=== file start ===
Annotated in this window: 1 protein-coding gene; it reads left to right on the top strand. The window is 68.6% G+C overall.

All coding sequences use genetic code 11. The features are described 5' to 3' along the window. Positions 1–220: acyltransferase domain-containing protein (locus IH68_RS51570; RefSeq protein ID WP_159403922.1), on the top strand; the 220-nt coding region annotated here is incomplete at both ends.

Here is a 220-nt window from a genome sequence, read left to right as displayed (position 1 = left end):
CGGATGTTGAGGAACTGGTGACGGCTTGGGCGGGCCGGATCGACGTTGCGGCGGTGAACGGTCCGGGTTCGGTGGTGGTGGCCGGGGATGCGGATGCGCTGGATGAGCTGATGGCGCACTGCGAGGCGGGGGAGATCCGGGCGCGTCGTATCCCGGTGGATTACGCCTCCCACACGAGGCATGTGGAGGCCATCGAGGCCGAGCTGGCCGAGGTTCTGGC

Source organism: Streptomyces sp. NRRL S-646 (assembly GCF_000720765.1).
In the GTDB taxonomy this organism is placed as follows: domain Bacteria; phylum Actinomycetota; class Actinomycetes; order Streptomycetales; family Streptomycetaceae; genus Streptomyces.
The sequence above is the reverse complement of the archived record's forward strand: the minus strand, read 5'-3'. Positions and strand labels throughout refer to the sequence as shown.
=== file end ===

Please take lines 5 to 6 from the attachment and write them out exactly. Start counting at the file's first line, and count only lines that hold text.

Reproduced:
Source organism: Streptomyces sp. NRRL S-646 (assembly GCF_000720765.1).
In the GTDB taxonomy this organism is placed as follows: domain Bacteria; phylum Actinomycetota; class Actinomycetes; order Streptomycetales; family Streptomycetaceae; genus Streptomyces.